The soldiers who composed the troop of the duke of Savoy were brave men, burning with enthusiasm for the cause of Rome. They occupied a hill situated between the ravine and the castle; they were set in motion, and, on coming within gun-shot, discharged their muskets; but as the Swiss were still in the ravine, the bullets passed over their heads. ‘Forward!’ cried Wildermuth at this moment. In an instant his followers, exasperated at being fooled and betrayed, issued from the hollow way, rushed through the hedge, drew up boldly in presence of the enemy, and fired a volley which brought several to the ground. Excited by rage and hunger, the valiant Switzers did not give themselves time to reload their arms, but rushed impetuously upon the Savoyards. They were like bears or wolves whom hunger drives from the mountains, to seek food in the plain. Those who had swords fought with them; those who had muskets used them as clubs; it was a struggle man to man, and the conflict was frightful. In the very middle of the fight was the heroine of Nidau, with her husband and three sons, ‘all fervent in the Gospel.’ Wielding her two-handed sword, she confronted the Savoyards. ‘This family of five persons,’ says Froment, ‘father, mother, and children, made a great discomfiture of persons.’ The husband was killed, the sons were wounded, but the mother was unhurt, which was a wonderful thing to see, says the chronicler, for nobody attacked the enemy with more intrepidity. Another woman, according to Stettler, rivaled her in courage, and four Savoyards had already bitten the dust when she fell, struck by a mortal blow. The men did not remain in the background. Fired with martial fury, they drove their swords through their enemies’ bodies, or brained them with their arquebuses, or else, quickly reloading their guns, brought them down from a distance. Being skillful marksmen, they picked out their victims; forty nobles, most of them Knights of the Spoon, bit the dust; and the priests paid a large tribute to death. The fanatical anger of the clergy, who marched courageously to battle, was met by the avenging anger of the Swiss, who were irritated at seeing men of peace on the field of strife.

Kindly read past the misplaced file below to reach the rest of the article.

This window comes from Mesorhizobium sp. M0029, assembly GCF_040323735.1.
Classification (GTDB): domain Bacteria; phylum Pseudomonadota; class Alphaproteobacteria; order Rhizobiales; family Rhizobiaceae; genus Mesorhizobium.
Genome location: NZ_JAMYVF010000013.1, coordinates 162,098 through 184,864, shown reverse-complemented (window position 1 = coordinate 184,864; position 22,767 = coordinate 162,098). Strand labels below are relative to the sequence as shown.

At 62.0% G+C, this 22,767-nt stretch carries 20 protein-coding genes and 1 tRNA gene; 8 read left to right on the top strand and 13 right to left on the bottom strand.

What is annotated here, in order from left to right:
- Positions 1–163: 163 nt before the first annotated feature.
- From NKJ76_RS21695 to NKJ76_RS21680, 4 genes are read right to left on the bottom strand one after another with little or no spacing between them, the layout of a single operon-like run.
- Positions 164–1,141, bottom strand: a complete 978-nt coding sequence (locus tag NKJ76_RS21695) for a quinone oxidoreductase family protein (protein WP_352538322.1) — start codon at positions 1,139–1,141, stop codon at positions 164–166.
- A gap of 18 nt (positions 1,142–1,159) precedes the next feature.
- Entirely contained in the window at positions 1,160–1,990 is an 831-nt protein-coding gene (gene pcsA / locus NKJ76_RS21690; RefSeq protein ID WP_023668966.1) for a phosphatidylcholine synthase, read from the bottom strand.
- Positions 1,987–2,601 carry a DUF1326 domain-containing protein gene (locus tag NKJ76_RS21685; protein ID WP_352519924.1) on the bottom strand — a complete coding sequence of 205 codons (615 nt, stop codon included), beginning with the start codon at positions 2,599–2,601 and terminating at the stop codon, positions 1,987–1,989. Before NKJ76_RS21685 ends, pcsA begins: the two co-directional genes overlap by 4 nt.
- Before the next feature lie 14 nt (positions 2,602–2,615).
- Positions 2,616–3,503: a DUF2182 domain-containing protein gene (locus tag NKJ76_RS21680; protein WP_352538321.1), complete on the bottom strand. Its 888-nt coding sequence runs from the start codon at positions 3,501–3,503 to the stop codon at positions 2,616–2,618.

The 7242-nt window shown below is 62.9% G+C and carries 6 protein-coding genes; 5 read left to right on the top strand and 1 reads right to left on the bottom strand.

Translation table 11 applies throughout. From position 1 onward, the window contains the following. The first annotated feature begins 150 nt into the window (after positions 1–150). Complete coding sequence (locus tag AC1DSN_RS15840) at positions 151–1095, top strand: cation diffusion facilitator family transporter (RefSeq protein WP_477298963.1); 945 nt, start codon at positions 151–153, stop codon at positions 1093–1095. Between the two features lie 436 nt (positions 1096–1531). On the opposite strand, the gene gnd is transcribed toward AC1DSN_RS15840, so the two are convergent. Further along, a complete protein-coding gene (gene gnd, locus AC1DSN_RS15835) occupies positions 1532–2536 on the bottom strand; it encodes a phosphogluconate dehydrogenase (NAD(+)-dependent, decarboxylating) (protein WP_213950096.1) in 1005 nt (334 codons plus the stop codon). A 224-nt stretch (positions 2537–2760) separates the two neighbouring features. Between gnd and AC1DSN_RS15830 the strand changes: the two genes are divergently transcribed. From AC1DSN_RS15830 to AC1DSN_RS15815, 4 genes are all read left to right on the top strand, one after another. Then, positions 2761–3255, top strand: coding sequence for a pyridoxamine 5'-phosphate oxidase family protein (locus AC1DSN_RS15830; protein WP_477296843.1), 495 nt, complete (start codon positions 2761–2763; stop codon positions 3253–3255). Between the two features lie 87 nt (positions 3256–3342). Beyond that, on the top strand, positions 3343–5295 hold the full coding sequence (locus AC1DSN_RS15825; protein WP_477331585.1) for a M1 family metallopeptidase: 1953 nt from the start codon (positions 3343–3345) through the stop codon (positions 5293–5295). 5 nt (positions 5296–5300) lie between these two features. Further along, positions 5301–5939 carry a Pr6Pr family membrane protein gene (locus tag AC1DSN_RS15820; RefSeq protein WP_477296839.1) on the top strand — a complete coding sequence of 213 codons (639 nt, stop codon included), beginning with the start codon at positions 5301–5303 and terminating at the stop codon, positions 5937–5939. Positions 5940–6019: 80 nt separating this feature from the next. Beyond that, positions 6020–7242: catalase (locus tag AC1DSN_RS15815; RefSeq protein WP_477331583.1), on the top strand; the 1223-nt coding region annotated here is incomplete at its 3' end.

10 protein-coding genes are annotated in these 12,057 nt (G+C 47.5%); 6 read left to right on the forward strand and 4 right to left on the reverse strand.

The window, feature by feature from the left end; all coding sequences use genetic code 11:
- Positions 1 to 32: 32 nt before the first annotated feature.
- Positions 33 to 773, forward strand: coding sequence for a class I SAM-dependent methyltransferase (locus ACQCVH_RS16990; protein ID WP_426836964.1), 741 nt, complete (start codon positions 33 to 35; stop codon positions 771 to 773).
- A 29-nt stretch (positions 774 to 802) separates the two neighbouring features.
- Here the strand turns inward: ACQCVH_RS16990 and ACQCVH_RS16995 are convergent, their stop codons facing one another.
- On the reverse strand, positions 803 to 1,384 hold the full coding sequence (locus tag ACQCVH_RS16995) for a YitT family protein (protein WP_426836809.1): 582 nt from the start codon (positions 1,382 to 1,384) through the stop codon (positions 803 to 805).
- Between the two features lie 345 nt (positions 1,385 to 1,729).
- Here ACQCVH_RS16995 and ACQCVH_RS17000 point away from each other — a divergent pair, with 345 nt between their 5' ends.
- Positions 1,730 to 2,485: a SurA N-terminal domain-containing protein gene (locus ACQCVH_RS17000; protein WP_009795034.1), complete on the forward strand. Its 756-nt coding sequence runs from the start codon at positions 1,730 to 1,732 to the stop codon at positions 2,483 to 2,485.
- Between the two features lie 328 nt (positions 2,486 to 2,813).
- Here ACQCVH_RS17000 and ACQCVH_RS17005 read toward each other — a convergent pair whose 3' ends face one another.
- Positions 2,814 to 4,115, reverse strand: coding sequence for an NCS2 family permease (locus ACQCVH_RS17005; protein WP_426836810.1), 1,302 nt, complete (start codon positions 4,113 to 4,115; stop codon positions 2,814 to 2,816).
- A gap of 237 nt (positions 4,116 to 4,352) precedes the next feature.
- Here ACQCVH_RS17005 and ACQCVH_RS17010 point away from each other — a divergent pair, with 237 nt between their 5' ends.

Wildermuth had pointed out ‘the false priests’ to his men. ‘There they are now; we must sacrifice them as did Elijah of old.’ The cures, who had not expected such a resistance, found themselves cut down by those terrible Helvetians, to whom two days of suffering and the perfidy of their enemies gave a sort of transport. An excited imagination could alone, perhaps, secure victory to the Swiss. One of them in particular seemed like the angel of death. The indignation he felt at seeing the servants of God wielding the sword, carried him away, and twenty of them fell beneath his blows — a terrible fulfillment of the words of Christ to Peter: They that take the sword shall perish with the sword . A hundred of these ministers of peace, turned ministers of war, remained dead or wounded on the field. The noise was frightful, and was heard a long way off. ‘During the battle,’ says Froment, ‘there was fierce lightning in the air and loud thunder.’ Was there a storm or are these words only figurative?

Perhaps persons at a distance took the flashes of the guns and the noise of the battle for thunder and lightning.